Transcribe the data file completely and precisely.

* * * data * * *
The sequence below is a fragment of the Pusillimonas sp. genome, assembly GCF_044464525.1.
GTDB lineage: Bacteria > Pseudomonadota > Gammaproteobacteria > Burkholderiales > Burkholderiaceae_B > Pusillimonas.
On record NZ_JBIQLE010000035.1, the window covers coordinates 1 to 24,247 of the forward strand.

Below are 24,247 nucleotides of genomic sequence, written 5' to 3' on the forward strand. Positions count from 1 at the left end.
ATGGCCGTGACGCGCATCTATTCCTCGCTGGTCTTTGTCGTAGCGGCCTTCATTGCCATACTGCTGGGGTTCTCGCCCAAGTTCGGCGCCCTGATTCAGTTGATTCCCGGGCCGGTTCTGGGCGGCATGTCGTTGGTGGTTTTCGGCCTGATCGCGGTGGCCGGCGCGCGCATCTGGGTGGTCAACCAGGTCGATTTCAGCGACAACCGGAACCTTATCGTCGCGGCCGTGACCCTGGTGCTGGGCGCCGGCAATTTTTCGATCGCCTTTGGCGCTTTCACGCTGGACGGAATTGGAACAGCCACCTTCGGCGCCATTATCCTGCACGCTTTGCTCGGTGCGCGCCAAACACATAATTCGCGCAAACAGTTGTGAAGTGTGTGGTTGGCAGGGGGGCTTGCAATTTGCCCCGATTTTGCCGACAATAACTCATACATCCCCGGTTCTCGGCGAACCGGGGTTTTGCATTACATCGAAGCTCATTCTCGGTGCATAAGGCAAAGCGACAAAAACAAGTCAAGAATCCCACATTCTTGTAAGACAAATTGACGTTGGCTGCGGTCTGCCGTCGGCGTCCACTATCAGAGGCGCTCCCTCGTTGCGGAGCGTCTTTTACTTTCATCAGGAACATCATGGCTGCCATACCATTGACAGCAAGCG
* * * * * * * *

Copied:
The sequence below is a fragment of the Pusillimonas sp. genome, assembly GCF_044464525.1.
GTDB lineage: Bacteria > Pseudomonadota > Gammaproteobacteria > Burkholderiales > Burkholderiaceae_B > Pusillimonas.
On record NZ_JBIQLE010000035.1, the window covers coordinates 1 to 24,247 of the forward strand.

Below are 24,247 nucleotides of genomic sequence, written 5' to 3' on the forward strand. Positions count from 1 at the left end.
ATGGCCGTGACGCGCATCTATTCCTCGCTGGTCTTTGTCGTAGCGGCCTTCATTGCCATACTGCTGGGGTTCTCGCCCAAGTTCGGCGCCCTGATTCAGTTGATTCCCGGGCCGGTTCTGGGCGGCATGTCGTTGGTGGTTTTCGGCCTGATCGCGGTGGCCGGCGCGCGCATCTGGGTGGTCAACCAGGTCGATTTCAGCGACAACCGGAACCTTATCGTCGCGGCCGTGACCCTGGTGCTGGGCGCCGGCAATTTTTCGATCGCCTTTGGCGCTTTCACGCTGGACGGAATTGGAACAGCCACCTTCGGCGCCATTATCCTGCACGCTTTGCTCGGTGCGCGCCAAACACATAATTCGCGCAAACAGTTGTGAAGTGTGTGGTTGGCAGGGGGGCTTGCAATTTGCCCCGATTTTGCCGACAATAACTCATACATCCCCGGTTCTCGGCGAACCGGGGTTTTGCATTACATCGAAGCTCATTCTCGGTGCATAAGGCAAAGCGACAAAAACAAGTCAAGAATCCCACATTCTTGTAAGACAAATTGACGTTGGCTGCGGTCTGCCGTCGGCGTCCACTATCAGAGGCGCTCCCTCGTTGCGGAGCGTCTTTTACTTTCATCAGGAACATCATGGCTGCCATACCATTGACAGCAAGCG